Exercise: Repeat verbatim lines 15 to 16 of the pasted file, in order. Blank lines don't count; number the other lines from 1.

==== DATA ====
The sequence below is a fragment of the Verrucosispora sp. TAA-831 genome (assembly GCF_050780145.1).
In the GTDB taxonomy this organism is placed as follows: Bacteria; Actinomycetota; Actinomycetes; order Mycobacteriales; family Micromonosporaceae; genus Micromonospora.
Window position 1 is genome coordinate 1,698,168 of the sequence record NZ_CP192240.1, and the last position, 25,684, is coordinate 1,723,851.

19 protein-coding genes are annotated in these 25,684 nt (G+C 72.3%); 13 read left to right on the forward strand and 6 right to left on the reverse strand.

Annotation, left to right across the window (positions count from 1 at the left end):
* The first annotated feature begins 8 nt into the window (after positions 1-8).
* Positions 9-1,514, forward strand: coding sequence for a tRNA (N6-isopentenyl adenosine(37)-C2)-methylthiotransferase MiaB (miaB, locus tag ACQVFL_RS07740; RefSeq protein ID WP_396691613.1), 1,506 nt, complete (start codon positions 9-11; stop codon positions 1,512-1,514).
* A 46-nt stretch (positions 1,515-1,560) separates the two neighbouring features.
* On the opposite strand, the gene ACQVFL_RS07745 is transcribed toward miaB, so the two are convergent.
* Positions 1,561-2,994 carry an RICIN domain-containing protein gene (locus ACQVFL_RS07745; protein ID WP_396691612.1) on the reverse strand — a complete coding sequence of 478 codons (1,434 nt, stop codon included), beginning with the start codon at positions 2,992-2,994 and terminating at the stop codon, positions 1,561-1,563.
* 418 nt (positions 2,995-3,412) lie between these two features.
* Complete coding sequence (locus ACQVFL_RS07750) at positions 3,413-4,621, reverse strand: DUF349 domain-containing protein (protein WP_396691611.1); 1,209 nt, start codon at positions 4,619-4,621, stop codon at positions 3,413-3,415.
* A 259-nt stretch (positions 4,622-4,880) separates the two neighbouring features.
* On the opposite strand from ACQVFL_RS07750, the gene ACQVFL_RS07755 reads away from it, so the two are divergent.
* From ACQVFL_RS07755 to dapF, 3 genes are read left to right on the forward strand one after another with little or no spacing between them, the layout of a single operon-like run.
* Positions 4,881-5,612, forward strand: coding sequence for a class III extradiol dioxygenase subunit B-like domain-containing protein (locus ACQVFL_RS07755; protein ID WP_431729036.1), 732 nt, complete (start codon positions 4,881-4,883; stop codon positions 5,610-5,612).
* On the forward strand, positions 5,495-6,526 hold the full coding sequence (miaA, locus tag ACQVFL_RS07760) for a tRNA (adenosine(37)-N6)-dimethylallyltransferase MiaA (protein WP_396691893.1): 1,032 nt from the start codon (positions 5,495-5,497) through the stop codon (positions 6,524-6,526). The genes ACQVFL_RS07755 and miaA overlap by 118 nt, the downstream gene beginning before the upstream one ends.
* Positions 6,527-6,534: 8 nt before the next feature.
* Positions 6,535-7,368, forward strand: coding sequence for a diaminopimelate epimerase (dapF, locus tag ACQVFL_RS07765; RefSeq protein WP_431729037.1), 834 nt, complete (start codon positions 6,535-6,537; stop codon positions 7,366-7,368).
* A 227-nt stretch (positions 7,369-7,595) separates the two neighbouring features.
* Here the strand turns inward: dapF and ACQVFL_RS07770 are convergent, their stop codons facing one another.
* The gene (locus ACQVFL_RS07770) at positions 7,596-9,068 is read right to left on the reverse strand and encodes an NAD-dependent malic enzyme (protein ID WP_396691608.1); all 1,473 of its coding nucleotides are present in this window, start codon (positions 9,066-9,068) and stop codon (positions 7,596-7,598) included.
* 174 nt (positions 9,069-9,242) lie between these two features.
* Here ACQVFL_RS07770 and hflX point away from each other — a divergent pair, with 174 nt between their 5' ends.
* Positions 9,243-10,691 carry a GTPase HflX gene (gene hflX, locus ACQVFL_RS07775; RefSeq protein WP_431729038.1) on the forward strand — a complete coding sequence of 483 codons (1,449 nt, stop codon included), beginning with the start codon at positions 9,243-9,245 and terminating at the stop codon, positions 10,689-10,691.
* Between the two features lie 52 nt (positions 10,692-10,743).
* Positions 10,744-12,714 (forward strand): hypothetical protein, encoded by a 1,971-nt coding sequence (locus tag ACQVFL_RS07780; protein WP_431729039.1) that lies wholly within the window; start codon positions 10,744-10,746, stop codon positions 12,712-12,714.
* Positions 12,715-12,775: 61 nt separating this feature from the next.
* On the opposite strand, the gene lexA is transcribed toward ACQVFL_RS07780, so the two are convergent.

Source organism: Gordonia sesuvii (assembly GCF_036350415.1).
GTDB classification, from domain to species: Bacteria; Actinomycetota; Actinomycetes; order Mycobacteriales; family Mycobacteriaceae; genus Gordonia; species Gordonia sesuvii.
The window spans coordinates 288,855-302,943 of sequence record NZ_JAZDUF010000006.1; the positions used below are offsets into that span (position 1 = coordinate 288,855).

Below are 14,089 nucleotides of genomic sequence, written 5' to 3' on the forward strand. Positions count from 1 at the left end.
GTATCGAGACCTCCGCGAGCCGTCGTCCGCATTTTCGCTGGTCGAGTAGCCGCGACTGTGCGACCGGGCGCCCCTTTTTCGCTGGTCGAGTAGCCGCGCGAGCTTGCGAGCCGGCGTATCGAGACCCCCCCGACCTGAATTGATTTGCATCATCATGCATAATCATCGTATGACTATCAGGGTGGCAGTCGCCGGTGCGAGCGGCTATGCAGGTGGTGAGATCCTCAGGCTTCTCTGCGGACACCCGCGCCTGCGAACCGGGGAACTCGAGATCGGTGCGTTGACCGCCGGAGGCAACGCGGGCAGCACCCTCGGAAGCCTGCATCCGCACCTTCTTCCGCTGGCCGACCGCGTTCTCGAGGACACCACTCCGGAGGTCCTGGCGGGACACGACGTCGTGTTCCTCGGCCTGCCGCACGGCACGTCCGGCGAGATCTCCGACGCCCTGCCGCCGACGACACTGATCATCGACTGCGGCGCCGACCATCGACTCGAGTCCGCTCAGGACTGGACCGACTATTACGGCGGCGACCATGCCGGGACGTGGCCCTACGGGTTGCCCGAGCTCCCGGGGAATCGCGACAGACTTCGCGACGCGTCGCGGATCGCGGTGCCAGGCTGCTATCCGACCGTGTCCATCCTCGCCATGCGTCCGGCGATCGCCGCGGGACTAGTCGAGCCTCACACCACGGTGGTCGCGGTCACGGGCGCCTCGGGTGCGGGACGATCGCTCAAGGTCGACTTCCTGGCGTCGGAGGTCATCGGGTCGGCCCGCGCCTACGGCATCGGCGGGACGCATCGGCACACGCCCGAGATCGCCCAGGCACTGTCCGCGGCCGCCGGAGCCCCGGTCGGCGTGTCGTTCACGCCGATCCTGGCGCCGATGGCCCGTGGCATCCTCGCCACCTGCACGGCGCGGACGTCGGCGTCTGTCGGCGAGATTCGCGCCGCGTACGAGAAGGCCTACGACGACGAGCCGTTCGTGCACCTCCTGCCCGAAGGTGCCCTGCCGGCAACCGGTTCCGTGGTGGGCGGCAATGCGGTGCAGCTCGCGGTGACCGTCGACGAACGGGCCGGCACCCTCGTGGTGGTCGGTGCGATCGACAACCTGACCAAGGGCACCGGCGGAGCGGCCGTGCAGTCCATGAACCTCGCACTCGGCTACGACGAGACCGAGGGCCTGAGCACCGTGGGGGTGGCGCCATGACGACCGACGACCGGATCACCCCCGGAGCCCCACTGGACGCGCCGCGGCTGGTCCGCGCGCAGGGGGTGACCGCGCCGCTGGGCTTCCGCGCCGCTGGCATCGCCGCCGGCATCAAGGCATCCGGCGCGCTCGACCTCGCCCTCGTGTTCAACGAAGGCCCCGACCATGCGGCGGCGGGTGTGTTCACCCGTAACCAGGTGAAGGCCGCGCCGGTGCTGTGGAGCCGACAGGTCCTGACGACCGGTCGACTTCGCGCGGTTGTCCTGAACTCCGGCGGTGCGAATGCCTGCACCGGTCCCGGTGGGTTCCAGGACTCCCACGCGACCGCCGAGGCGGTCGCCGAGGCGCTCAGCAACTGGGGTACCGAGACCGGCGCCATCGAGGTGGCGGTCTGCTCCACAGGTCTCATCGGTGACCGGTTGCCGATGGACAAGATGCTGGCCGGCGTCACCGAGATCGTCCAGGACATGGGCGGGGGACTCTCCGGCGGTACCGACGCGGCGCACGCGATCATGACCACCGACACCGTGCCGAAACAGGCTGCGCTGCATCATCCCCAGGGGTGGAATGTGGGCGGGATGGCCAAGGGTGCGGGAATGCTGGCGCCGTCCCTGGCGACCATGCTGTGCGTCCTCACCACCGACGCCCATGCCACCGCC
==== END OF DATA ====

* From ACQVFL_RS07755 to dapF, 3 genes are read left to right on the forward strand one after another with little or no spacing between them, the layout of a single operon-like run.
* Positions 4,881-5,612, forward strand: coding sequence for a class III extradiol dioxygenase subunit B-like domain-containing protein (locus ACQVFL_RS07755; protein ID WP_431729036.1), 732 nt, complete (start codon positions 4,881-4,883; stop codon positions 5,610-5,612).